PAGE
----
Mattel Brodcast

Utilizes its DSSAgent.exe to send information from user computers to Mattel. It also sends unsolicited information on product offerings and discounts to users. It is mostly spread among the Mattel product lines for children.


Users wanting the functionality of KaZaa can download Morpheus, but Morpheus contains spyware agents as well. Morpheus has licensed the technology of Gnutella for use in the Morpheus program.


The well-known RealPlayer also seems to be full of spyware agents. We have not tested each version ourselves, but many complaints have been coming in about this. From what we can gather the Basic version may not be infested, but the full version is (for which you have paid for). If you remove the spyware agents, the program won't run anymore. To avoid their spyware agents from taking control keep RealPlayer from loading on startup. Use a firewall when using it on the Net. Go into Preferences and disable any option that allows the player to call home. So, if you're in need of a media player, try downloading some from this page.

Songspy (IMG Entertainment)

Songspy is a new music sharing program and states that it is 100% freeware. According to Songspy, you aren't tracked, logged or monitored for analysis by the client software. The spyware agent uses port 5190. Once it connects to their server there is no disconnecting possible and your hard drive is openly available for 'sharing'.


Their ad shows up above banner ads and it travels with you to all the sites you visit. You'll see text messages on the upper right corner of your browser, and there are splash screens or pop-up offers, and a button in the lower right area of your screen may try to sell you something. They analyze the number of users, visited pages, amount of time spent there and incoming addresses. Registering software embedded with Web3000 does not ensure the software will stop transmitting your private information. The Web3000 network ads component runs independent of the inflicted spyware program. The ad component allows the network to serve you advertising in your browser whenever and wherever you are on the Internet. Messages are delivered via browser headlines, splash screens, status bar messages and newsletters. Web3000 replaces winsock32.dll and other Windows system files.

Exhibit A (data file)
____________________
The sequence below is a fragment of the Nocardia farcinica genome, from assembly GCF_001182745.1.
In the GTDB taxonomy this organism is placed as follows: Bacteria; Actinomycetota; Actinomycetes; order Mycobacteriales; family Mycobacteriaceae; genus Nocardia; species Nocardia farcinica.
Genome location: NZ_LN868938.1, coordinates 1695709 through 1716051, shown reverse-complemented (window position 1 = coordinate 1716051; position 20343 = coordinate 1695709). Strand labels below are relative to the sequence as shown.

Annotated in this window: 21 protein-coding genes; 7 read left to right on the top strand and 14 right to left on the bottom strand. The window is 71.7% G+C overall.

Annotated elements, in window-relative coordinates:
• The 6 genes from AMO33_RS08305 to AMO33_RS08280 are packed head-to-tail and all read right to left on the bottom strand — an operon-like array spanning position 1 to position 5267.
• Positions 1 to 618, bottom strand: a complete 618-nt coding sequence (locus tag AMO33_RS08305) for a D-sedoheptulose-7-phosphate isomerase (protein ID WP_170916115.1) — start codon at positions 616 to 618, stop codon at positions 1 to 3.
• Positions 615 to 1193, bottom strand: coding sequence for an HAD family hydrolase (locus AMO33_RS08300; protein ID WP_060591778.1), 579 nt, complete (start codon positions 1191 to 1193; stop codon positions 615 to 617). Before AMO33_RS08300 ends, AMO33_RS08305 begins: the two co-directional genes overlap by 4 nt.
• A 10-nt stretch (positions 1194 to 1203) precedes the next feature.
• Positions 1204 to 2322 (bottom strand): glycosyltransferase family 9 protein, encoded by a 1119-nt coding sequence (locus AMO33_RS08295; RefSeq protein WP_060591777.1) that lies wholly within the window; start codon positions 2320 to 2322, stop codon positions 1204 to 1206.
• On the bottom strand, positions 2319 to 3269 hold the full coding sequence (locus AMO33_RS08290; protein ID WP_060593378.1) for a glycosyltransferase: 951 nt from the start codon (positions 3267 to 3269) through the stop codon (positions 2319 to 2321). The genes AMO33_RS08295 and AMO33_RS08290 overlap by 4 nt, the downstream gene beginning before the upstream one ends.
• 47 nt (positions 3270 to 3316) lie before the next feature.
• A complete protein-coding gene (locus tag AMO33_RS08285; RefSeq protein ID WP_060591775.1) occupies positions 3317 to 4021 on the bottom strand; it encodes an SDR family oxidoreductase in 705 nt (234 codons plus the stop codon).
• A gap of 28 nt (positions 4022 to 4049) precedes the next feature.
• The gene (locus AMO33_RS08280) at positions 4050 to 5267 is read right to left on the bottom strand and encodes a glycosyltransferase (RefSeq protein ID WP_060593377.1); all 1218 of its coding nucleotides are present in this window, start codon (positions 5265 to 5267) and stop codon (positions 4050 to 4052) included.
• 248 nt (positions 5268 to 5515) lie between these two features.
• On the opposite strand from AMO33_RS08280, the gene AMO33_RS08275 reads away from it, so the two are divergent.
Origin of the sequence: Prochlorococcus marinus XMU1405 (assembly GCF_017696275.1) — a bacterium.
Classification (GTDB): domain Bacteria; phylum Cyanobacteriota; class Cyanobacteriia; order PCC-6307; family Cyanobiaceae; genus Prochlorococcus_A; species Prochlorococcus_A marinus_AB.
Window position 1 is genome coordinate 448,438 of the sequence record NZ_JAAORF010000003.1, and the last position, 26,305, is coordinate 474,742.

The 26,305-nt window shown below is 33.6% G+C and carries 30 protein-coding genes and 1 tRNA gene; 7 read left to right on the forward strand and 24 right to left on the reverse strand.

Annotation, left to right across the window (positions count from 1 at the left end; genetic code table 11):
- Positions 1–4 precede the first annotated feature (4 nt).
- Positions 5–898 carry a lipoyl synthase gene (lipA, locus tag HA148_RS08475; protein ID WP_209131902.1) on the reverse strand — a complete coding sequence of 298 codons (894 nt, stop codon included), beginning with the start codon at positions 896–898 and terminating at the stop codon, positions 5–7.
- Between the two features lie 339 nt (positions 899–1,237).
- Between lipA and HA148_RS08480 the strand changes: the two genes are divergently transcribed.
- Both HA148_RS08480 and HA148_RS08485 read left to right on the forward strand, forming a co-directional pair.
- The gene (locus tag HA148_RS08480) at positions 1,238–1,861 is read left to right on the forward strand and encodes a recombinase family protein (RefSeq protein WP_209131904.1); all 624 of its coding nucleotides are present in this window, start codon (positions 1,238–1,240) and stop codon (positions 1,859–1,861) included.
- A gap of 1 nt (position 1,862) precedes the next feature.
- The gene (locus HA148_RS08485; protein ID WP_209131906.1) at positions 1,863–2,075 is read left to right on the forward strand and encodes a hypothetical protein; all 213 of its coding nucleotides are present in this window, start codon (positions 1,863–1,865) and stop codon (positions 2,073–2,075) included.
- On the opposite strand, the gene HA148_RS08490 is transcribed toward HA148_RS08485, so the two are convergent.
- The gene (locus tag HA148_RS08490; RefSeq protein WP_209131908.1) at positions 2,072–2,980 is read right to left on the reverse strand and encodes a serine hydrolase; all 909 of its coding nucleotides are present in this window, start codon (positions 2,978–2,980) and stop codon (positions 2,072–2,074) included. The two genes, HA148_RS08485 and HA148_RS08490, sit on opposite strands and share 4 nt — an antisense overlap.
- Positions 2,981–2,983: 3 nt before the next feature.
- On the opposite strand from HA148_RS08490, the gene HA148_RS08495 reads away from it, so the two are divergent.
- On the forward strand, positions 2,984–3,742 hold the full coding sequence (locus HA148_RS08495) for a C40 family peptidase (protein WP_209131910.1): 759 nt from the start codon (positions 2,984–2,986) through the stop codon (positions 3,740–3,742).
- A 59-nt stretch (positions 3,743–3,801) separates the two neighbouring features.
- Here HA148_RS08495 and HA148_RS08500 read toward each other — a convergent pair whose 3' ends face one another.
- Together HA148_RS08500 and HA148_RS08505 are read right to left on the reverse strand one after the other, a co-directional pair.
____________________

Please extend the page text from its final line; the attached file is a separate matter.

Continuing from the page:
WebHancer provides a traffic measurement service that uses a client agent that is installed on user machines. It gathers information such as visited web page address, web page size, web page load time, web page completion state and network delay time. The latest version has features including cross-site and on-site web analytics and performance analysis. The installation is hidden and triggered by the installation of software that is bundled with it. Incorrect removal procedures will destroy your Internet connection. The running WebHancer process appears in the Task List of Windows as Whagent. Any of the following files in your Windows directory indicate the presence of WebHancer: webhdll.dll, whagent.inf, whInstaller.exe, and whInstaller.ini. According to Webhancer you uninstall as follows:

  1. go to Start / Settings / Control Panel and double-click on the "Add/Remove Programs" icon.
  2. select the program called "Webhancer Customer Companion" and click the Add/Remove button.
  3. once the program has been uninstalled, restart your computer.

We suggest to do the following as well:

  1. check your Windows directory for these files (webhdll.dll, whagent.inf, whInstaller.exe, whInstaller.ini) and delete them.
  2. delete the WebHancer folder in your Program Files directory (if still there). Reboot if you can't delete a file called wbhshare.dll.
  3. clean up your default Temp directory (used for placing files during installation).


What do you think about this?